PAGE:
Korea’s modern history as seen through NARA photos
The grim faces of Korean athletes accepting medals at the 1936 Berlin Olympics offered a glimpse into the oppressed lives of the colonized.
Sohn Kee-chung was forced to run the marathon under a Japanese name, Son Kitei.
But when they mounted the blocks to accept their medals from German Chancellor Adolf Hitler - with the Japanese national anthem playing in the background - their faces remained stern and they bowed their heads as if in shame.
Reporting on the two runners’ victories, newspapers back home altered the images of their uniforms to remove the flags, immediately prompting retribution by the Japanese authorities.
The nature of Japan’s rule was repression and discrimination against Koreans. Imperial Japan did not grant Koreans political rights, freedom of assembly or speech; they were forced to adopt Japanese names and only speak Japanese in schools. Their goal was to dissolve the national consciousness.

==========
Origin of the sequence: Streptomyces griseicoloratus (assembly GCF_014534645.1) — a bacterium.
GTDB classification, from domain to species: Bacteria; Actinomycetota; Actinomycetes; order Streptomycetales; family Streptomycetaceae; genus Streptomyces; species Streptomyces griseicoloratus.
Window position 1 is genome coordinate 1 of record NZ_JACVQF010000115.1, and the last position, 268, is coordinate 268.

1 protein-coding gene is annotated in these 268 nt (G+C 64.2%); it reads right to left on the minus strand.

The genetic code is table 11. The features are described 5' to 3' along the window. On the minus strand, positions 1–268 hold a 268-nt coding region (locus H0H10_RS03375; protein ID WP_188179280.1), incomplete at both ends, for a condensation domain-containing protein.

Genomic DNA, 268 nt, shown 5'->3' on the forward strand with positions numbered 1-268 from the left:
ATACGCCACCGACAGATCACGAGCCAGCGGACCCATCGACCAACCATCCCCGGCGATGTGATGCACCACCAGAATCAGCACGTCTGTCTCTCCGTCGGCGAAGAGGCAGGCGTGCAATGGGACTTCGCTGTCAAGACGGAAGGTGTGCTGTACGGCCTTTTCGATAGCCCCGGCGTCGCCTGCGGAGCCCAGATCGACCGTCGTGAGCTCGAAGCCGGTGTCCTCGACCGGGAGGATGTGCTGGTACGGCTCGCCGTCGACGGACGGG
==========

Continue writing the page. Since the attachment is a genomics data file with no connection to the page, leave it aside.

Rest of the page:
Koreans fought colonial rule with different methods. Some said the nation must boost its economy and adapt to Western culture to achieve independence, while others joined an armed struggle for independence.
BY BAE YOUNG-DAE, KANG JIN-KYU [firstname.lastname@example.org]
*Ko Ji-hoon, a researcher at the National Institute of Korean History, contributed to this article.
More in Social Affairs
Divers, scientists see climate change altering Jeju's aquatic ecosystem
Infections back in triple digits with 110 cases
Flu vaccines left out of the fridge, program halted
Mount Halla's fir forest is withering